Saint Monica: The Patron Saint of Mothers
I come from a Catholic Eastern-European family, where it is traditional not to give the baby a middle name at his/her Baptism. The child, at the time of their confirmation, selects a patron saint and that saint’s name becomes the child’s legal middle name.
I remember being in 8th grade, sitting in the library, looking through a beautifully illustrated book of the saints, and trying to select a patron saint for myself. My mother had always liked Rebecca (though more for the name I think), but St. Rebecca didn’t seem a fit for me; the patron saint of the sick and those who have lost parents? Neither seemed on my radar at the age of 14. I continued flipping through the book, and came across St. Monica – and sheepishly admit that I was not only enchanted by the beautiful artwork depicting her but by derivative of her name: Monique. I could be Jennifer Monique! At the peak of that angst-filled teenage search in reinventing oneself, this couture French name spoke of elegance, class, and mystique…and the decision was made.
Years (years!) later, I smile looking back – for I really believe that perhaps I didn’t choose St. Monica…perhaps there was a hand from above that opened the book to her, that made the instant connection, that guided me to her.
St. Monica is the patron saint of mothers. Monica, a Christian, was given in marriage to a pagan; both her husband and her mother-in-law criticized her on her works of charity and prayerful life. She had much to pray for, and high on her prayer list was the faith of her husband, Patricius, and son, Augustus. Her husband’s extramarital affairs never changed her loyalty to him; she continued to live their marriage in peace and prayer. Her steadfastness won Patricius over, and he – along with his mother – were Baptized…an answer to her prayers.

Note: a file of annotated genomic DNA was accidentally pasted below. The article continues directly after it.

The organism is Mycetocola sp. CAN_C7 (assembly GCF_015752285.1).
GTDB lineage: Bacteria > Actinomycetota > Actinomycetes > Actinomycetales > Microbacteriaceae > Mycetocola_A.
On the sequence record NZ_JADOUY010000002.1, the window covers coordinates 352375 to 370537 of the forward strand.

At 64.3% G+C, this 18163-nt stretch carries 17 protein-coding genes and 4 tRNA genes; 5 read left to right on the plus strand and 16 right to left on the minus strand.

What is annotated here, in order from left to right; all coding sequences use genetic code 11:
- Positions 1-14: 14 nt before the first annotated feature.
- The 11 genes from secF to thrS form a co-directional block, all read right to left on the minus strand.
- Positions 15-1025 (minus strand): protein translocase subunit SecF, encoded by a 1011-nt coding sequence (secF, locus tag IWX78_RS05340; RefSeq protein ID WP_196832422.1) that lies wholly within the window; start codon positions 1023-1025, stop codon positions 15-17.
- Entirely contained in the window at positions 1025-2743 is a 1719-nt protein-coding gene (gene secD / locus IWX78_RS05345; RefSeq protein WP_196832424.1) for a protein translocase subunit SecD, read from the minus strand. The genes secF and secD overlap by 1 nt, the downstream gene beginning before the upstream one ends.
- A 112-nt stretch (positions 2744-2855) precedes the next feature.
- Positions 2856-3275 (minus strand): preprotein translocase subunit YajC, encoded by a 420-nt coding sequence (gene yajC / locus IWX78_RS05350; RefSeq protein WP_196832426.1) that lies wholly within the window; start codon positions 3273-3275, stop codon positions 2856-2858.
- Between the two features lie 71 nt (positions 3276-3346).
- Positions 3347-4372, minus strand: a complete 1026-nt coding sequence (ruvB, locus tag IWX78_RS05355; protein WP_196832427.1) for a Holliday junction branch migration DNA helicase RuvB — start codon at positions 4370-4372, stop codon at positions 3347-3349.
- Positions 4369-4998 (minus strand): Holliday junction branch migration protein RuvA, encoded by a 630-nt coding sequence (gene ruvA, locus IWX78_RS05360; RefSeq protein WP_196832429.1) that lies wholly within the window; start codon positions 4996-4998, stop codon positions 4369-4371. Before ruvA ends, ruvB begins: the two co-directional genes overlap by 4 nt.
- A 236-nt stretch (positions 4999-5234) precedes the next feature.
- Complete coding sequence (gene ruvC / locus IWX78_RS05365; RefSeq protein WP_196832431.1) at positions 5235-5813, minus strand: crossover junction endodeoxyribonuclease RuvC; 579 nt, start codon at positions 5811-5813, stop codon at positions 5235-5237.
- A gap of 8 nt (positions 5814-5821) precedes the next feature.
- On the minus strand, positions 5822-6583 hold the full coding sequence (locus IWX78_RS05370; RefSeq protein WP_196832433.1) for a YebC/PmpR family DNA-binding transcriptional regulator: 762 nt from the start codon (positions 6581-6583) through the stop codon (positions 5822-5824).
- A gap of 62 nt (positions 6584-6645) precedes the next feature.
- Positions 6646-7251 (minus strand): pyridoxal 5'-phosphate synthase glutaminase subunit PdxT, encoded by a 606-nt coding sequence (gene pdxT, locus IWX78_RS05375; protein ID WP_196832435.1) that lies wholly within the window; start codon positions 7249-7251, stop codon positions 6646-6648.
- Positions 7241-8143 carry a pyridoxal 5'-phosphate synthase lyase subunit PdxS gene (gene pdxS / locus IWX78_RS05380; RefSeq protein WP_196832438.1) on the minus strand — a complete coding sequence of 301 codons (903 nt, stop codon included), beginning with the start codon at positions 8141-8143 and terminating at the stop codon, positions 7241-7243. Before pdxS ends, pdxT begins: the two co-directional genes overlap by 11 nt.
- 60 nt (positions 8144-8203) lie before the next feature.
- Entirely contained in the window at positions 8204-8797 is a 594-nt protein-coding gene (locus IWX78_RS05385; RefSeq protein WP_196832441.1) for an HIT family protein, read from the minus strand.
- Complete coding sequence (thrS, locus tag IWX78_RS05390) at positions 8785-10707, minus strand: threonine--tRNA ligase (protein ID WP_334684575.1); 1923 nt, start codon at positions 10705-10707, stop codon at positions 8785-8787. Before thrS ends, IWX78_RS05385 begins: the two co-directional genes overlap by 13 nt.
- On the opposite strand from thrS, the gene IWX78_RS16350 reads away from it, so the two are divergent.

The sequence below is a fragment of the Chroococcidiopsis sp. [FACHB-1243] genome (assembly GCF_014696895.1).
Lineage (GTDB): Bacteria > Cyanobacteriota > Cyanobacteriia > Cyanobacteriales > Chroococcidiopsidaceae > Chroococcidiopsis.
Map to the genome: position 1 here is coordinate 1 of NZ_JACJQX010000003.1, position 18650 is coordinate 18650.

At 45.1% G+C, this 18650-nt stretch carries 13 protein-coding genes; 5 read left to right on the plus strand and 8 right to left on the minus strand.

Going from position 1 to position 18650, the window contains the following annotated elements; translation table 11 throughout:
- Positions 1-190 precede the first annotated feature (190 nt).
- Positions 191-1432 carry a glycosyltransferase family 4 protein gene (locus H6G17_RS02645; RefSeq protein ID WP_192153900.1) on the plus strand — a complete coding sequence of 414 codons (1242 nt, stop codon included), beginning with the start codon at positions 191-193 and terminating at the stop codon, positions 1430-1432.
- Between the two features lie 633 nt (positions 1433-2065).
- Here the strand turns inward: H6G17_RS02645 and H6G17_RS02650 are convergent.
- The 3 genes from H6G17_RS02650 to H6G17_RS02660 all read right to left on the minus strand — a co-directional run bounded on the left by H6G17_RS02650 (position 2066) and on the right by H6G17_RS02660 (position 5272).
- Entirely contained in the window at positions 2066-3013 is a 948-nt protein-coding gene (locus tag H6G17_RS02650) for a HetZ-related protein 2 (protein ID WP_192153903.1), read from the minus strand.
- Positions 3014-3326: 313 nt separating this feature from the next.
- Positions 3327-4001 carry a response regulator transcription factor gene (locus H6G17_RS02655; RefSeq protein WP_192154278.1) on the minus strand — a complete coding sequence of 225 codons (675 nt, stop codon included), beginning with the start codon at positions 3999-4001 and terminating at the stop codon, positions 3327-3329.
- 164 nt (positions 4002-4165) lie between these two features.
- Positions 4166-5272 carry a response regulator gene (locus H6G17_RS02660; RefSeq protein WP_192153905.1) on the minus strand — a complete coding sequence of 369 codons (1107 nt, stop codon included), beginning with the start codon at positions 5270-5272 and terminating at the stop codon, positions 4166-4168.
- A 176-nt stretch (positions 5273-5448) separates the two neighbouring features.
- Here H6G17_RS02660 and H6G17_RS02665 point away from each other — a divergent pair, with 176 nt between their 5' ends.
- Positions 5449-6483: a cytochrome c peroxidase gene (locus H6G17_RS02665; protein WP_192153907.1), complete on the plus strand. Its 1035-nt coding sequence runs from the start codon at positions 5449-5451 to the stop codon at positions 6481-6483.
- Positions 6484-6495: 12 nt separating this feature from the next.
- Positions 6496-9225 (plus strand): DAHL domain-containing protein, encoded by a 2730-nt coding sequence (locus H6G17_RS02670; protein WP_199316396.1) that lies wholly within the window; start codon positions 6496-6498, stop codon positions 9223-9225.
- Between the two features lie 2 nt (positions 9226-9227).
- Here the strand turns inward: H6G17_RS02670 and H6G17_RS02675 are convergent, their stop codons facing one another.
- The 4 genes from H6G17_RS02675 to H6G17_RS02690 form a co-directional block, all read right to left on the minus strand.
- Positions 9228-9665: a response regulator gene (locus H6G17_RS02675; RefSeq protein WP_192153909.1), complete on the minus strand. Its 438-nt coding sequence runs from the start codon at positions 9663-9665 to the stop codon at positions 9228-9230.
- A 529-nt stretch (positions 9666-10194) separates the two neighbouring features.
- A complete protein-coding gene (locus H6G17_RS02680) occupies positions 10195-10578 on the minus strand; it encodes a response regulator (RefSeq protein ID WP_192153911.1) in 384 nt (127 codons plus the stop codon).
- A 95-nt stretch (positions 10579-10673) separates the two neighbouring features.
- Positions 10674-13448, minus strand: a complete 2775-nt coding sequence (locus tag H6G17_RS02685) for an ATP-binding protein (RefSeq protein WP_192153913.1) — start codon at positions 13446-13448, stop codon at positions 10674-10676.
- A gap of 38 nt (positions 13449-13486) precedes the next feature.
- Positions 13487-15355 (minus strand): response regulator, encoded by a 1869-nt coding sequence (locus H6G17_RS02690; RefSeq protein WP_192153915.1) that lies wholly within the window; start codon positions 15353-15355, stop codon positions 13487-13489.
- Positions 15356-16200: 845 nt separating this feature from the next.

Her eldest son, St. Augustine, was anything *but* a saint in his young adult years. Enamored with wine and women, St. Augustine rejected the faith of his mother. She relentlessly continued her prayers for him – and followed him throughout Italy (much to his dismay) as he pursued his lifestyle of choice. Years later, in Milan, St. Augustine found himself pulled to the faith from within. Under the guidance of St. Ambrose (today a Doctor of the Church), St. Augustine was Baptized at the age of 29 and went on to become one of the most prominent leaders of the Church. Seeing her prayers answered, she said: “Son, nothing in this world now affords me delight. I do not know what there is now left for me to do or why I am still here, all my hopes in this world being now fulfilled.” She died shortly thereafter, at the age of 56.
I find such inspiration in her life! Like her, I married a non-Christian. Like her, I prayed that we could share our faith as one – and after 8 years together, my husband went through RCIA, received the sacraments, and is now a lay leader at our parish. Like her, I have family who are either struggling with their faith or have no faith at all. Like her, I have a son who I truly hope, pray, and wish nothing but the best for – and I would go to the ends of the earth to make it so. We even share a second name; her a son named Augustine, and me a God son name Austin – Austin and Augustus, both derivatives of the name Augustine.
In a world where Christianity is marginalized, her ability to be an anchor for her family has never meant more. Truly, I believe there was a reason that book – so many years ago – opened to her as I searched for my patron saint!
Jen Frost is a Catholic pattern writer, quilt designer, and crafter who evangelizes through fabric. When she’s not in front of her sewing machine, she can be found at the beach with her husband and son, toes happily buried in the sand. She writes and quilts each week at Faith and Fabric.